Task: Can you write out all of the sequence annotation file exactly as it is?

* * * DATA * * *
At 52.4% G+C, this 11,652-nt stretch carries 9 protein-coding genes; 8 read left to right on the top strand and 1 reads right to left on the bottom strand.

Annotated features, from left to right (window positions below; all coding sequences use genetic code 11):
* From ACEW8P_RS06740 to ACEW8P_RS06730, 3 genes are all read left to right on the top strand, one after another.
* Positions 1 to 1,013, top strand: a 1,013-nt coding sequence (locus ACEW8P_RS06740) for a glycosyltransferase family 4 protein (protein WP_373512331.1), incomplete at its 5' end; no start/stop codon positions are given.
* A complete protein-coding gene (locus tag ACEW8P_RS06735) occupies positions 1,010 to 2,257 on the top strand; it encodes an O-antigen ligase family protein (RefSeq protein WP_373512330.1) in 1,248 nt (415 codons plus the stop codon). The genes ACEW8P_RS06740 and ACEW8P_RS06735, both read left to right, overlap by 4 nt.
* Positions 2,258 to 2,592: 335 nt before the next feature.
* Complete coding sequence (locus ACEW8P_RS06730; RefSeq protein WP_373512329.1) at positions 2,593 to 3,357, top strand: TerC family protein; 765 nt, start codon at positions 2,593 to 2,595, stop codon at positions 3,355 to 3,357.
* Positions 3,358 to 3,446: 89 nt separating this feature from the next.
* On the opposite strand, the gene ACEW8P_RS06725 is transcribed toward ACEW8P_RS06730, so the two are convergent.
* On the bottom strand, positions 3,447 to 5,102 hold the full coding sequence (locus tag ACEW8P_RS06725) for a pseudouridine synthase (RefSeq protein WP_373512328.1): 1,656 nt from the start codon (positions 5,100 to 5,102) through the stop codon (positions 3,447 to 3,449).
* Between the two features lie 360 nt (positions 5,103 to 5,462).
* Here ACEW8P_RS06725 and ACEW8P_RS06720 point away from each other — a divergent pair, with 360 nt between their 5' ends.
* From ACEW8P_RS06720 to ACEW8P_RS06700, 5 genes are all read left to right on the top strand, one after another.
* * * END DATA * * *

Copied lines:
At 52.4% G+C, this 11,652-nt stretch carries 9 protein-coding genes; 8 read left to right on the top strand and 1 reads right to left on the bottom strand.

Annotated features, from left to right (window positions below; all coding sequences use genetic code 11):
* From ACEW8P_RS06740 to ACEW8P_RS06730, 3 genes are all read left to right on the top strand, one after another.
* Positions 1 to 1,013, top strand: a 1,013-nt coding sequence (locus ACEW8P_RS06740) for a glycosyltransferase family 4 protein (protein WP_373512331.1), incomplete at its 5' end; no start/stop codon positions are given.
* A complete protein-coding gene (locus tag ACEW8P_RS06735) occupies positions 1,010 to 2,257 on the top strand; it encodes an O-antigen ligase family protein (RefSeq protein WP_373512330.1) in 1,248 nt (415 codons plus the stop codon). The genes ACEW8P_RS06740 and ACEW8P_RS06735, both read left to right, overlap by 4 nt.
* Positions 2,258 to 2,592: 335 nt before the next feature.
* Complete coding sequence (locus ACEW8P_RS06730; RefSeq protein WP_373512329.1) at positions 2,593 to 3,357, top strand: TerC family protein; 765 nt, start codon at positions 2,593 to 2,595, stop codon at positions 3,355 to 3,357.
* Positions 3,358 to 3,446: 89 nt separating this feature from the next.
* On the opposite strand, the gene ACEW8P_RS06725 is transcribed toward ACEW8P_RS06730, so the two are convergent.
* On the bottom strand, positions 3,447 to 5,102 hold the full coding sequence (locus tag ACEW8P_RS06725) for a pseudouridine synthase (RefSeq protein WP_373512328.1): 1,656 nt from the start codon (positions 5,100 to 5,102) through the stop codon (positions 3,447 to 3,449).
* Between the two features lie 360 nt (positions 5,103 to 5,462).
* Here ACEW8P_RS06725 and ACEW8P_RS06720 point away from each other — a divergent pair, with 360 nt between their 5' ends.
* From ACEW8P_RS06720 to ACEW8P_RS06700, 5 genes are all read left to right on the top strand, one after another.